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Fly safe,
JAZ

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My Top Ten Instagram Photos This Year (travelwellflysafe)

“Just give me a thousand words and you may make your own pictures.”
Erica Goros

I have been instagramming for about half of the year. I see the world in pictures anyway so it is really fun for me. I learn as I go. I have “internet brain” now. i think it’s going to be a real thing. It is getting harder and harder to immerse myself in a book or lengthy article. It is much easier to spend time looking at photos that have nothing to do with anything, places I want to go or have been or finding the perfect emoji to put on my comment. My topic hopping, time-wasting, hashtagging, bad spelling sessions have resulted in this blog. (No particular order)

#sunset (Yesilkurt,Turkey)

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#hiking in#redmountain (St. George, Utah)

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impossibly#wide #beach (Marajo, Brazil)

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Can you take a bad #Venice photo? (Italy)

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#car in#cuba (Varadero,Cuba)

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#streetart in #bogota (Colombia)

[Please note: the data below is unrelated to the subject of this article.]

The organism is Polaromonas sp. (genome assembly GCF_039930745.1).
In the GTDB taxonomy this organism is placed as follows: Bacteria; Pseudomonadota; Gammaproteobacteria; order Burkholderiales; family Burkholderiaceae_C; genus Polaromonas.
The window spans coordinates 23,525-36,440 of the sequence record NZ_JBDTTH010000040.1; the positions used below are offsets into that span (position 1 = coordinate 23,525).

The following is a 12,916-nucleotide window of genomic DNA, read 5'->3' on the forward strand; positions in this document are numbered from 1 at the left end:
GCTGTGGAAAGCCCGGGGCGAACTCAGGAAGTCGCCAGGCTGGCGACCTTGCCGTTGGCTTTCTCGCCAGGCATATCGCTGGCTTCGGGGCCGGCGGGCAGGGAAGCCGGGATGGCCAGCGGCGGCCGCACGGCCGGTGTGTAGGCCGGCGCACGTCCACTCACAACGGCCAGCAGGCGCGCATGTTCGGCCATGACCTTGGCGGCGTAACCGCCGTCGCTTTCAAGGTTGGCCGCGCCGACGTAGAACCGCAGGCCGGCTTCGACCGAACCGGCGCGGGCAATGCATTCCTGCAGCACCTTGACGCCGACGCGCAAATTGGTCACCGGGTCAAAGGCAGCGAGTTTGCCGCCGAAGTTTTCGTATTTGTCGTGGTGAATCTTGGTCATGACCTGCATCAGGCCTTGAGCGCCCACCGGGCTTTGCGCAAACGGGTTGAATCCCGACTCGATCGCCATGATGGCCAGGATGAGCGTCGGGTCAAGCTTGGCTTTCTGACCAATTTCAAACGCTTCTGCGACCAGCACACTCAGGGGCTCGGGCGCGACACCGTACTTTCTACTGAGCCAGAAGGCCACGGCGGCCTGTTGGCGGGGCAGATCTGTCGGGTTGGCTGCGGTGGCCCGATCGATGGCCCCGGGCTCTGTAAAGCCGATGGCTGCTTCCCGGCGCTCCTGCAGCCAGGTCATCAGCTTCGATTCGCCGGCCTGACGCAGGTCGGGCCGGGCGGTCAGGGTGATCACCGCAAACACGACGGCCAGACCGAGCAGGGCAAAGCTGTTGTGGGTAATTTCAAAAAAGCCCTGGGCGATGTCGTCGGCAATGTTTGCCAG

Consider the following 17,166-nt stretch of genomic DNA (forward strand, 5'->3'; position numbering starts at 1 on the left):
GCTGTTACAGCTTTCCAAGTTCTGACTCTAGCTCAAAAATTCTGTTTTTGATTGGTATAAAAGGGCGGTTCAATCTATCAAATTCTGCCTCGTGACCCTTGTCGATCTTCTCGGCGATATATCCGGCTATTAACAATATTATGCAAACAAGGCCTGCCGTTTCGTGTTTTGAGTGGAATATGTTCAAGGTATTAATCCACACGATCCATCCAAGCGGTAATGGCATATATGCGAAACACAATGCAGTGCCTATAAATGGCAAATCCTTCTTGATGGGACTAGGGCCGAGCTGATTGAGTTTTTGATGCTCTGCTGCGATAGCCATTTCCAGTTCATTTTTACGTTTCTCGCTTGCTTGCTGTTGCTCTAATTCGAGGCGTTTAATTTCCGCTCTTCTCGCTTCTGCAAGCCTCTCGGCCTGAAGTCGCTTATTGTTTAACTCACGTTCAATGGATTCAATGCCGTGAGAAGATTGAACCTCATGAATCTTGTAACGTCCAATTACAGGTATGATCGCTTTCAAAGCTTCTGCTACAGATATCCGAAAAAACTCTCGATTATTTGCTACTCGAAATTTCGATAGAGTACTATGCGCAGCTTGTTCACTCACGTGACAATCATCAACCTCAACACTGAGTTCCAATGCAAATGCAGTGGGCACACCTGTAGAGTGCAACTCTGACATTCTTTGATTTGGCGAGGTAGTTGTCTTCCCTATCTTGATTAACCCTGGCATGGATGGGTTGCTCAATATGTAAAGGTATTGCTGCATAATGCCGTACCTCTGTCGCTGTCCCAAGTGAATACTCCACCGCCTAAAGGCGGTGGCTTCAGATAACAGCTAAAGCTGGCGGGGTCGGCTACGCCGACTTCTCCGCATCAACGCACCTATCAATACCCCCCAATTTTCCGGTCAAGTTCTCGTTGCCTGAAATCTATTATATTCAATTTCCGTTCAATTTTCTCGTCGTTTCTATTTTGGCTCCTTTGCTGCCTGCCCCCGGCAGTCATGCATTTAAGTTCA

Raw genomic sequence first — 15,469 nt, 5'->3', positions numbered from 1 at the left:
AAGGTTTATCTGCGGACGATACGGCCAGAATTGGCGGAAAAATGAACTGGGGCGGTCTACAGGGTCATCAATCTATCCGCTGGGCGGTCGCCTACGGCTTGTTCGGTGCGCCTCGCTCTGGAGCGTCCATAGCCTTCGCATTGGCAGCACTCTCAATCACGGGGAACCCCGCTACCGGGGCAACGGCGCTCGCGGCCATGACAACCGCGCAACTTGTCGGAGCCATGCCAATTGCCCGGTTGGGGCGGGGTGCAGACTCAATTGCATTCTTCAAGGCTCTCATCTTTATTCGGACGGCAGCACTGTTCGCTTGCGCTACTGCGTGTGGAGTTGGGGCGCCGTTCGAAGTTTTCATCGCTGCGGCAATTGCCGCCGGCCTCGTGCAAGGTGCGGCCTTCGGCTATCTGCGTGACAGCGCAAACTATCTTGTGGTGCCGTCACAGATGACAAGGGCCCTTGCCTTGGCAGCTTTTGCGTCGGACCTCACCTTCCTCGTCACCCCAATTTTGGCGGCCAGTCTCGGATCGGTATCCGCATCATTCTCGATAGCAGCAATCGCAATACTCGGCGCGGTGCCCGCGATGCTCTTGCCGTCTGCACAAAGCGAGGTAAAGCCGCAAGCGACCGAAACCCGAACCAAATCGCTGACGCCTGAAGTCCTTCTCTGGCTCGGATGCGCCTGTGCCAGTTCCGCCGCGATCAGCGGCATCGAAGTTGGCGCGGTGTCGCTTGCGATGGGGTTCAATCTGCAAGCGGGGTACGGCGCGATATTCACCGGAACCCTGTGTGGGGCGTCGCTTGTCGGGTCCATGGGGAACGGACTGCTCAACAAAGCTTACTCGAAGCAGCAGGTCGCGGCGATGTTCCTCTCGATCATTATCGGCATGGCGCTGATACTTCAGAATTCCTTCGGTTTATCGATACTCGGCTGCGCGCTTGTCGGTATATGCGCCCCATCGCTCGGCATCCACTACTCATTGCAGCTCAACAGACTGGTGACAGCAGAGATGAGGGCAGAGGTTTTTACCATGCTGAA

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Holding up the #mountain just noticed the #cross (Tilcara, Jujuy, Argentina)

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#cactus or #cacti  (Jujuy, Argentina)

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#sunset makes the best #photo (Izmir, Turkey)

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Another boring day in #marajo (Belém, Brazil)

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None of my LA photos made it into the top ten. Instagram likes me out-of-town, with mountains, a beach and a great sunset. I agree.

Fly safe,

JAZ

 

Cartagena, Colombia

Cartagena, Colombia

“I wondered about the explorers who’d sailed their ships to the end of the world. How terrified they must have been when they risked falling over the edge; how amazed to discover, instead, places they had seen only in their dreams.” Jodi Picoult

The heat in Cartagena gives it a sleepy feeling which kind of makes it okay to sit on the wall, browse through shops and street vendors, buy fresh fruit from a woman carrying it on her head and not go to a museum.

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The city was founded in 1533 and was the main South American port for the Spaniards. They stored treasures pillaged from the indigenous people in Cartagena to ship to their homeland. Silver, gold, cacao beans, chile peppers and tobacco from the new world were shipped to Spain. Cartagena was a marketplace for slave ships coming from Africa. It was probably the most looted port in the world. As a result of constant pirate attacks, the Spanish built a solid wall to surround the town to protect their valuables. It was built during the sixteenth to eighteenth centuries and is the only walled city in the Americas. It took more than two hundred years and fifteen million African slaves to build the wall.